German right won't snub Merkel in Greek vote: ally

Thu Nov 29, 2012 7:42am EST
 
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By Madeline Chambers

BERLIN (Reuters) - Angela Merkel will not need votes from opponents on the left to get a bailout for Greece through the German parliament, a senior ally said on Thursday, despite a growing revolt within the chancellor's conservative coalition.

Less than a year before a general election in which she will seek a third term, Friday's vote on measures agreed by euro zone finance ministers this week to cut Greek debt is widely seen as a test of Merkel's authority over her own supporters.

Since most opposition Social Democrats and Greens will back the credits, there is no doubt the Bundestag lower house will approve the package; but Merkel would like to contain rebellion in her own ranks, so that she does not need her opponents' help.

Volker Kauder, parliamentary floor leader for Merkel's CDU-CSU group, said on Thursday that he was confident the chancellor would achieve that, and added that a big, bipartisan majority in the chamber would also be a positive sign for Europe.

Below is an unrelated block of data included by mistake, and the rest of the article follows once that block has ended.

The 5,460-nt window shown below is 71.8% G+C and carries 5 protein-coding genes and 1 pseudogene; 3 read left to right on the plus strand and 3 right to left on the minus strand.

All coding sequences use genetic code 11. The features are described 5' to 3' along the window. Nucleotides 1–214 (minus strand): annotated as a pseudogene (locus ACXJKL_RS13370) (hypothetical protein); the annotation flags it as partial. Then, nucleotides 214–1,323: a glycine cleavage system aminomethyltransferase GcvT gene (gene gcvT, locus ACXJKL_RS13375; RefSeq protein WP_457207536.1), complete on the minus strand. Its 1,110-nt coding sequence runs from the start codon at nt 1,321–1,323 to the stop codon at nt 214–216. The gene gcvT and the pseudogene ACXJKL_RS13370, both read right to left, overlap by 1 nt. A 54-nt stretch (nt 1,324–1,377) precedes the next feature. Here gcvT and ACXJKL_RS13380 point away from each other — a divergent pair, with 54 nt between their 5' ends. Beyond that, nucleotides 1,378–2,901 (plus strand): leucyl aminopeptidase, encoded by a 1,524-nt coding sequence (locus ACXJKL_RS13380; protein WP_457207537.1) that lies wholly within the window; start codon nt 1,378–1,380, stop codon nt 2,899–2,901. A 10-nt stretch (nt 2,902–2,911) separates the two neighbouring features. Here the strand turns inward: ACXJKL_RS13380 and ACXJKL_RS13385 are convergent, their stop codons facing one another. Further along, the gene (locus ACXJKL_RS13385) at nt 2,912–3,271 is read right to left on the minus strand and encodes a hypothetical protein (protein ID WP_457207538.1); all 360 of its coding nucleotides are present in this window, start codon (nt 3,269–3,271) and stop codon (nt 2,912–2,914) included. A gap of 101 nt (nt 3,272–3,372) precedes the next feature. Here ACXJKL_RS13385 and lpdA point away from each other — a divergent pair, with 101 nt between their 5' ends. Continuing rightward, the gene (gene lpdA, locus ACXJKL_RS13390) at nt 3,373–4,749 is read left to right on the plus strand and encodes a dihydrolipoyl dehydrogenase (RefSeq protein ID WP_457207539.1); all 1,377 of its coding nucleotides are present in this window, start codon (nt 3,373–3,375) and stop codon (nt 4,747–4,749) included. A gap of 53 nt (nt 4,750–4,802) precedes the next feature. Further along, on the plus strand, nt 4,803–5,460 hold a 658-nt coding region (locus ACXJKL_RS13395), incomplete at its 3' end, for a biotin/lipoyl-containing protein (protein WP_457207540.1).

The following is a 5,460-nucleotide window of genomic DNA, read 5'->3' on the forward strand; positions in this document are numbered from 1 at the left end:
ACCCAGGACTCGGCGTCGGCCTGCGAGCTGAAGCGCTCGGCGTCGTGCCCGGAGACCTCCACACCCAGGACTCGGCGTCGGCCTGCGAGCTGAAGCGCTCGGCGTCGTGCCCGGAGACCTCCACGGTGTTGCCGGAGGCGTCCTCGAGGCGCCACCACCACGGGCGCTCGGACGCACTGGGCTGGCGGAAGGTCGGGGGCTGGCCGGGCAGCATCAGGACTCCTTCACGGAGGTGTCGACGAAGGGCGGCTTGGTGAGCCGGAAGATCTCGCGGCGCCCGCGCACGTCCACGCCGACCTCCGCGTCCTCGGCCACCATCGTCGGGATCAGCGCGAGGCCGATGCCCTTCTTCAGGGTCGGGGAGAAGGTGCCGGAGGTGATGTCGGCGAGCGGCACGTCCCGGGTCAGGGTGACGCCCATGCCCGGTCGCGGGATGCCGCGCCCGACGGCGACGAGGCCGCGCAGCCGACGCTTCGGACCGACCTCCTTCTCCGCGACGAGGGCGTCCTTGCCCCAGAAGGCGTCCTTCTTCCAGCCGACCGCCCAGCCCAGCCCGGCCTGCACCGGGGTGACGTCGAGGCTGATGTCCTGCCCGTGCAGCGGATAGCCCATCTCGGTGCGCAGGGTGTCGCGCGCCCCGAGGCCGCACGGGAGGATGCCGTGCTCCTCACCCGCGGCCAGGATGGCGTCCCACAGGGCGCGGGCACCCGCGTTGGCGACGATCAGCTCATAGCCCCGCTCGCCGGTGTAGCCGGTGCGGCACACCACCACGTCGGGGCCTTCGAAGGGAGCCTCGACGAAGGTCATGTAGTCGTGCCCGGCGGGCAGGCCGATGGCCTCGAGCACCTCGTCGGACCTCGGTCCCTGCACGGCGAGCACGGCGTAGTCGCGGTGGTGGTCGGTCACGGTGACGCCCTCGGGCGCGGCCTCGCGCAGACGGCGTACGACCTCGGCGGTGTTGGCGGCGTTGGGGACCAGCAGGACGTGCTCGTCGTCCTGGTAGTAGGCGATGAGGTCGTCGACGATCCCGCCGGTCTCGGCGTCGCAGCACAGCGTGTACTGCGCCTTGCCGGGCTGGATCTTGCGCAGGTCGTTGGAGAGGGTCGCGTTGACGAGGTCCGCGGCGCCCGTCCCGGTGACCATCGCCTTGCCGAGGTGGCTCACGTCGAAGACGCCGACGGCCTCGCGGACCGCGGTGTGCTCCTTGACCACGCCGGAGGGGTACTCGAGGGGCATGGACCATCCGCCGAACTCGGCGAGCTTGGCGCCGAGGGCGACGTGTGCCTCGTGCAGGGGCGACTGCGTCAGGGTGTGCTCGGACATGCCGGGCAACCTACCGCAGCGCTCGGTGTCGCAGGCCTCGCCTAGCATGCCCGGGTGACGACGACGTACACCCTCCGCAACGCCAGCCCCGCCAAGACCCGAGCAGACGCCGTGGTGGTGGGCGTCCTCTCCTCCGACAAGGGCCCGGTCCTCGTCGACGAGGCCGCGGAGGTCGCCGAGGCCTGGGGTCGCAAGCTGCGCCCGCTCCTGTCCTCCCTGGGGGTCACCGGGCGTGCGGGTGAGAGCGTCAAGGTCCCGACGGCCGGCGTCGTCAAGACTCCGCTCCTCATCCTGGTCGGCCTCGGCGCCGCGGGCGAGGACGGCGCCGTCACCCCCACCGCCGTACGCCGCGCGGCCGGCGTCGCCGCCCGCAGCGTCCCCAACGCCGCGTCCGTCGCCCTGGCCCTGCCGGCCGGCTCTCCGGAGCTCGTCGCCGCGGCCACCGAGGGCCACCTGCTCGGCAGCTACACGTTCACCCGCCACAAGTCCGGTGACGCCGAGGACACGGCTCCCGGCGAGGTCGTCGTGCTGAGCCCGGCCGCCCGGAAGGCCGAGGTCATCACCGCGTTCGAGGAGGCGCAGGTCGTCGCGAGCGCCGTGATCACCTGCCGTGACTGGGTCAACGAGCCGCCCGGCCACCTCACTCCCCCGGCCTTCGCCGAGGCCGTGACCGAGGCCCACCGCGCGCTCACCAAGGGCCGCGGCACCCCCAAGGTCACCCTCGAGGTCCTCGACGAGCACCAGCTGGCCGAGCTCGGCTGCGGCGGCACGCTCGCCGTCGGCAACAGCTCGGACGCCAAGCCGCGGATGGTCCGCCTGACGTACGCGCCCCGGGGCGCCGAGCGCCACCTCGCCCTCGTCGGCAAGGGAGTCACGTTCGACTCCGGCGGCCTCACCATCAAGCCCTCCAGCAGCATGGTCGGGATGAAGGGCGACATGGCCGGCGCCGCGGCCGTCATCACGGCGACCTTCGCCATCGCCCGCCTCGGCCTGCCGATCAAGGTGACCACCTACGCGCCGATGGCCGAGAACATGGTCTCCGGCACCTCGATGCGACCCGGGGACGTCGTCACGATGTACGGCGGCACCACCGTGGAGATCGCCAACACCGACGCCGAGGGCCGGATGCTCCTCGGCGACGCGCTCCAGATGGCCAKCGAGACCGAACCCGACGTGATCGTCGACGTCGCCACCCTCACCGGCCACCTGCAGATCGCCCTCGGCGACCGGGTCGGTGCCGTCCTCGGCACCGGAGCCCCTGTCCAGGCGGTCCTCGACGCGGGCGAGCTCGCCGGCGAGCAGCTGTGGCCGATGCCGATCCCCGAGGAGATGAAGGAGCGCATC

"We will have our own majority," Kauder told ZDF television, "The opposition will cooperate and that is a good signal for Europe and for Greece."

It is unclear exactly how many may vote against or abstain from among Merkel's Christian Democrats (CDU), their Bavarian CSU allies and coalition partners the Free Democrats (FDP).

Government supporters have 330 out of 620 voting seats. Merkel has failed before to secure the 311 votes from her own camp that represent an absolute "chancellor's majority". She may again fall short, but will hope to limit the rebellion to a level where, even were all her opponents on the left to vote against it, the government's bill would still pass.

With lawmakers conscious of their own re-election battles, politicians have joined some media commentators in becoming more vocal about the cost of Greek aid to German taxpayers. Many say Greece will eventually fail to repay some of the new credits.   Continued...

 
German Chancellor Angela Merkel arrives at a cabinet meeting at the Chancellery in Berlin November 28, 2012. REUTERS/Thomas Peter